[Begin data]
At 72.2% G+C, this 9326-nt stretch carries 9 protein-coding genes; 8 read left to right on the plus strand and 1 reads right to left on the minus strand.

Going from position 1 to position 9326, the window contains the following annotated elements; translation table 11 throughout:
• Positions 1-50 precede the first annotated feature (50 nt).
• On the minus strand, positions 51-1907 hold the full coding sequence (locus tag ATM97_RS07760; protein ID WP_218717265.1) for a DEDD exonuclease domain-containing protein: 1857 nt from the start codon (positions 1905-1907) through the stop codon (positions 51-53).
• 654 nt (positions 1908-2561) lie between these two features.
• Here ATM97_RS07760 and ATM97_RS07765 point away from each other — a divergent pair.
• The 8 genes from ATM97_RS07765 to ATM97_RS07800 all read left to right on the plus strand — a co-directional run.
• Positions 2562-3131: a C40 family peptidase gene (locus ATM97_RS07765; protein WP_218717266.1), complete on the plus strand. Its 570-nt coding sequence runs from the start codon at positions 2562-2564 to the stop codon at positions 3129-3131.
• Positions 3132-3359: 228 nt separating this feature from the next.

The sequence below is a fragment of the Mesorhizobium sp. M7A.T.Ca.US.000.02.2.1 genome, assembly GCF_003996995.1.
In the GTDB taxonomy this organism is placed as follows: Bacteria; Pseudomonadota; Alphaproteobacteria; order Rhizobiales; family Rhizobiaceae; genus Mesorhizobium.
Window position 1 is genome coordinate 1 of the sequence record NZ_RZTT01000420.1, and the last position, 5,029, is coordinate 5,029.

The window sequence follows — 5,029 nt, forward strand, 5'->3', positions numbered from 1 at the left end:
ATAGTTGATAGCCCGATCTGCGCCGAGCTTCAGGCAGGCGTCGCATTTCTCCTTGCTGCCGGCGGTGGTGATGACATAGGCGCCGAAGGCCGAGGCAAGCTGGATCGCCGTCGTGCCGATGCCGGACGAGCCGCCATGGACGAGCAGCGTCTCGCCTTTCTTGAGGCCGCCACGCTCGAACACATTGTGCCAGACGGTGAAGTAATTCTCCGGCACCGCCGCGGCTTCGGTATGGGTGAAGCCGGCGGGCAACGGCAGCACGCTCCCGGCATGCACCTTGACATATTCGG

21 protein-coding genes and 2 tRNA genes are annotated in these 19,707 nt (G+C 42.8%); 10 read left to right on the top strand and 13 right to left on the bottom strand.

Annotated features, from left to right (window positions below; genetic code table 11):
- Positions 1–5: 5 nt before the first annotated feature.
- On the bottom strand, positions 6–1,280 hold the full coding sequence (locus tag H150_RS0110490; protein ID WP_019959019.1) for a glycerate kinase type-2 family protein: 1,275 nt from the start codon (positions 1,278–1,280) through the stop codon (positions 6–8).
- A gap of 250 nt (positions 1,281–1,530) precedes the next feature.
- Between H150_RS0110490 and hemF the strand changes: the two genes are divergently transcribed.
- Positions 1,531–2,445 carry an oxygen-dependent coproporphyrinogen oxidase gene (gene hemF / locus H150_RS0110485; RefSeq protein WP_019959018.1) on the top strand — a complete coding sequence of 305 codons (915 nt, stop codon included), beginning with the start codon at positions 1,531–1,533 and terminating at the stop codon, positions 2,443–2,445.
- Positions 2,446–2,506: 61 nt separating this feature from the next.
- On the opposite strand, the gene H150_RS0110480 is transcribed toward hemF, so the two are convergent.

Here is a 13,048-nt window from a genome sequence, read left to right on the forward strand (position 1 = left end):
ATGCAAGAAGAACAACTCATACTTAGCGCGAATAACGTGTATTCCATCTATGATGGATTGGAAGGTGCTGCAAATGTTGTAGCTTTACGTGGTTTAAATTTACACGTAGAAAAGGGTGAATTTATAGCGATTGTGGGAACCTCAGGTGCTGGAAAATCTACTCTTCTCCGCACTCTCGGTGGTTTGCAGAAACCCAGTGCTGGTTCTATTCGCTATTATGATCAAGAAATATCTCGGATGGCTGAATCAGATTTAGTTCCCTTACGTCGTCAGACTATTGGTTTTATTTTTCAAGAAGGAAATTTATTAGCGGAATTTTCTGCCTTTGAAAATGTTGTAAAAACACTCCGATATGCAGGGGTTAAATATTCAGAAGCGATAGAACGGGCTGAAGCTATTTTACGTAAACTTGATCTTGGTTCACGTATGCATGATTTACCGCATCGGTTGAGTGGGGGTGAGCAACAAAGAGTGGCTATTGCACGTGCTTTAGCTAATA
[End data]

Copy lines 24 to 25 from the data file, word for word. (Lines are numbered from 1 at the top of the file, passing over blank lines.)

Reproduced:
Here is a 13,048-nt window from a genome sequence, read left to right on the forward strand (position 1 = left end):
ATGCAAGAAGAACAACTCATACTTAGCGCGAATAACGTGTATTCCATCTATGATGGATTGGAAGGTGCTGCAAATGTTGTAGCTTTACGTGGTTTAAATTTACACGTAGAAAAGGGTGAATTTATAGCGATTGTGGGAACCTCAGGTGCTGGAAAATCTACTCTTCTCCGCACTCTCGGTGGTTTGCAGAAACCCAGTGCTGGTTCTATTCGCTATTATGATCAAGAAATATCTCGGATGGCTGAATCAGATTTAGTTCCCTTACGTCGTCAGACTATTGGTTTTATTTTTCAAGAAGGAAATTTATTAGCGGAATTTTCTGCCTTTGAAAATGTTGTAAAAACACTCCGATATGCAGGGGTTAAATATTCAGAAGCGATAGAACGGGCTGAAGCTATTTTACGTAAACTTGATCTTGGTTCACGTATGCATGATTTACCGCATCGGTTGAGTGGGGGTGAGCAACAAAGAGTGGCTATTGCACGTGCTTTAGCTAATA